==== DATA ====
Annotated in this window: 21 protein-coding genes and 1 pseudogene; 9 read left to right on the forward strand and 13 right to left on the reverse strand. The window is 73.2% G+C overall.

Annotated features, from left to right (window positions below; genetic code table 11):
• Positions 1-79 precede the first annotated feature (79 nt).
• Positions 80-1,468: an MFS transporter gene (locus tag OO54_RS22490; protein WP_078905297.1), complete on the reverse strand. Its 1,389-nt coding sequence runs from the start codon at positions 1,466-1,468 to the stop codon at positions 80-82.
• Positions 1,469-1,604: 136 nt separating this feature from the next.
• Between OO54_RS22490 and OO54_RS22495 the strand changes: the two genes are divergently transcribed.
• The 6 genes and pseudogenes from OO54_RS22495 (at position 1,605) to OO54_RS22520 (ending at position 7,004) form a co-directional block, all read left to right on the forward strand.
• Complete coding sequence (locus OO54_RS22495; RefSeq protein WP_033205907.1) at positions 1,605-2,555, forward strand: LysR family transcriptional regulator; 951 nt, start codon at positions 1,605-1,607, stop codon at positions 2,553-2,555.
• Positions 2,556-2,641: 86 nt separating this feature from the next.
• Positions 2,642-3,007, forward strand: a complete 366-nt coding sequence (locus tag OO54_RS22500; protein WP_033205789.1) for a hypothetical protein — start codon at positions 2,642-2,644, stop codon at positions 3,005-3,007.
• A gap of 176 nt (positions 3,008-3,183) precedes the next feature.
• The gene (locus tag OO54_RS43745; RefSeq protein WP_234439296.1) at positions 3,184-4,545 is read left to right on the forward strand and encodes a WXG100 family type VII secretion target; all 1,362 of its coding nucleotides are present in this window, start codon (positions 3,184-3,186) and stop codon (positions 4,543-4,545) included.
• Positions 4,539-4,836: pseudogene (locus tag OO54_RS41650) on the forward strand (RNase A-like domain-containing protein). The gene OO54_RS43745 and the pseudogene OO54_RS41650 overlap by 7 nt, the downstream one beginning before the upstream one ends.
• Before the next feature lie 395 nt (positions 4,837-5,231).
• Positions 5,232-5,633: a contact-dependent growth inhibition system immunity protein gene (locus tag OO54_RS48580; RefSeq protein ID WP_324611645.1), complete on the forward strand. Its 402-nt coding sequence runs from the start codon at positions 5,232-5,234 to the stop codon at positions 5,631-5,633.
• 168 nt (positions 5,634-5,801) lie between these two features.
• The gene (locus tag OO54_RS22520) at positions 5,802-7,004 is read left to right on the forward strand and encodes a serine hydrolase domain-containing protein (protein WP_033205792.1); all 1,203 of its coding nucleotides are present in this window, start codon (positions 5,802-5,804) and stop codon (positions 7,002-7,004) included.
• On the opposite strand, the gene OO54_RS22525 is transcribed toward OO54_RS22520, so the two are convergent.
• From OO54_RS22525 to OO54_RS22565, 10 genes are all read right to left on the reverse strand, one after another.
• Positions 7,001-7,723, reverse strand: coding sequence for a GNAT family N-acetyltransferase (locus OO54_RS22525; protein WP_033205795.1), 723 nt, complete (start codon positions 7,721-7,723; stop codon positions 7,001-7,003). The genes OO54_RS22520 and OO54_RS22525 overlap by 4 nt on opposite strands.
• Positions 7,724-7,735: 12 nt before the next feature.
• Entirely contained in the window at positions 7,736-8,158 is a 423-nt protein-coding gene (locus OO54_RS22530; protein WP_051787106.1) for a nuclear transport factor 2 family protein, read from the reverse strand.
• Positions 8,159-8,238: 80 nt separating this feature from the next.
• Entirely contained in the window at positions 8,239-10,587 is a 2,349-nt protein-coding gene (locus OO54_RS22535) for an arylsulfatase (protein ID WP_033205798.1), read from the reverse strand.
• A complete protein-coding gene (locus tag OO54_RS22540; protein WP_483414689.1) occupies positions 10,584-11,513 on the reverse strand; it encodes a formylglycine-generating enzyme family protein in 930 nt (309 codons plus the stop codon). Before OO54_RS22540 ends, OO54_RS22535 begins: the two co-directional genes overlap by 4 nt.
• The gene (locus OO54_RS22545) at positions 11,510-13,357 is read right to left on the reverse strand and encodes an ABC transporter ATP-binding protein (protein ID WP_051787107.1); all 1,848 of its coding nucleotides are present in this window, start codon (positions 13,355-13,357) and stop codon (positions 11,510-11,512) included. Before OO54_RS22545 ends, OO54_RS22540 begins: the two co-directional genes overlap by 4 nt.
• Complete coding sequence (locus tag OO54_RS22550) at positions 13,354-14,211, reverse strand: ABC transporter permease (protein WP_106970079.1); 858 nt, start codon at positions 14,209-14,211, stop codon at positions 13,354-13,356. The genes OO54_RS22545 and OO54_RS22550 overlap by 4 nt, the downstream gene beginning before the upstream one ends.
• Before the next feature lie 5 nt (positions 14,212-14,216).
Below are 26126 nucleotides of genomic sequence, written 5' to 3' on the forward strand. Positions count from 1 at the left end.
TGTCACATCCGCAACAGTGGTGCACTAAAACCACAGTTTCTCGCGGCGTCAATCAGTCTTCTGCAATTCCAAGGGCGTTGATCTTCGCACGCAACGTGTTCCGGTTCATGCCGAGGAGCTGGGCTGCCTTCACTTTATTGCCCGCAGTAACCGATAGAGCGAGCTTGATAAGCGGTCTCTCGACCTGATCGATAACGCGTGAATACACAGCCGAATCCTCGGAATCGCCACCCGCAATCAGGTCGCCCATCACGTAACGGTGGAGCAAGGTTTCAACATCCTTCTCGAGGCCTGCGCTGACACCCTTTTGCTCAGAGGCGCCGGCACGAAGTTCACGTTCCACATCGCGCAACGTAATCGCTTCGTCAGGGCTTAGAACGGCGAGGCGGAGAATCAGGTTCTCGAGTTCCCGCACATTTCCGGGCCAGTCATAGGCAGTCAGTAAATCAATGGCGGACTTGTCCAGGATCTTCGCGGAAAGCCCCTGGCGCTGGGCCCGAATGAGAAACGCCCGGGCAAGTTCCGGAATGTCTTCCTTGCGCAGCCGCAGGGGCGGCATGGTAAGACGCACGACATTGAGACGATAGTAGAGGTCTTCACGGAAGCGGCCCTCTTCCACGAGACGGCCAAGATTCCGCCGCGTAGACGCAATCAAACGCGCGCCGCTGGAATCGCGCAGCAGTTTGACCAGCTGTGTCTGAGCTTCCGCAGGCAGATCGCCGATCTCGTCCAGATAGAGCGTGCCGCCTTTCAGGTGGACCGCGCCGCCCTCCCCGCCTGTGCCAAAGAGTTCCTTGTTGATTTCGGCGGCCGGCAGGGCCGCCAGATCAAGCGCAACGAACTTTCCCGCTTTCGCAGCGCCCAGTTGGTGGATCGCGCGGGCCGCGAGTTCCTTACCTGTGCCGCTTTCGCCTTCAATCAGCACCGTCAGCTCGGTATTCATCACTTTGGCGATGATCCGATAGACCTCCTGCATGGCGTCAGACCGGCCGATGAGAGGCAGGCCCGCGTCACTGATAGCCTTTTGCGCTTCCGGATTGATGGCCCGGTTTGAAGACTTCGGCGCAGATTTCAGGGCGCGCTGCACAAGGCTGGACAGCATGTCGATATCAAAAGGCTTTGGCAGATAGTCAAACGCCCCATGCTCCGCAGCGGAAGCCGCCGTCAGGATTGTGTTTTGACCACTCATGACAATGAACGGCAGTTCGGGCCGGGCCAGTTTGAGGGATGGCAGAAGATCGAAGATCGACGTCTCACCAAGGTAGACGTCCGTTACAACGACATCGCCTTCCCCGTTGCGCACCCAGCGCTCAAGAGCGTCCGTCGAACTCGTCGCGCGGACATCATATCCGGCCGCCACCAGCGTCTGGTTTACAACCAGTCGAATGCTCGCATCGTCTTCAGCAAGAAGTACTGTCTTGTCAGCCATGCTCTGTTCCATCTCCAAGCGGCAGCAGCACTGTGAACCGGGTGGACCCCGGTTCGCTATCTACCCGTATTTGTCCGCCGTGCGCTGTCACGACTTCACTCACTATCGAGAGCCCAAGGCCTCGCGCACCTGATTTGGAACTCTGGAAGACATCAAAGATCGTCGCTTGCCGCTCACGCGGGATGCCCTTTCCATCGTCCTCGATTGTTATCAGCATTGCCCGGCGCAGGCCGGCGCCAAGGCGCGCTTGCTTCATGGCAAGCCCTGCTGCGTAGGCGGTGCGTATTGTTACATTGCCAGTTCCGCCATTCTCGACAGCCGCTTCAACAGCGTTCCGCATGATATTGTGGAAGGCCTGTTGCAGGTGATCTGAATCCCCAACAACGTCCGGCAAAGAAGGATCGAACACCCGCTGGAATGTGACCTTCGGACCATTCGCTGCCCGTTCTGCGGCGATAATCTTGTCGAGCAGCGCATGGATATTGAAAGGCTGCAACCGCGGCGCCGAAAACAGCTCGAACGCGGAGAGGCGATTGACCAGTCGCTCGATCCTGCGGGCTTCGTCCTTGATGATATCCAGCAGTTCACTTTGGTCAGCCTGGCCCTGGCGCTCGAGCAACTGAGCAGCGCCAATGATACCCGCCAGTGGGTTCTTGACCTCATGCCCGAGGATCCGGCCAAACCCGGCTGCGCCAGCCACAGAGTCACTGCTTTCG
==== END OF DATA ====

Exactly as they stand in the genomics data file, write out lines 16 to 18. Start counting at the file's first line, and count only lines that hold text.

• 168 nt (positions 5,634-5,801) lie between these two features.
• The gene (locus tag OO54_RS22520) at positions 5,802-7,004 is read left to right on the forward strand and encodes a serine hydrolase domain-containing protein (protein WP_033205792.1); all 1,203 of its coding nucleotides are present in this window, start codon (positions 5,802-5,804) and stop codon (positions 7,002-7,004) included.
• On the opposite strand, the gene OO54_RS22525 is transcribed toward OO54_RS22520, so the two are convergent.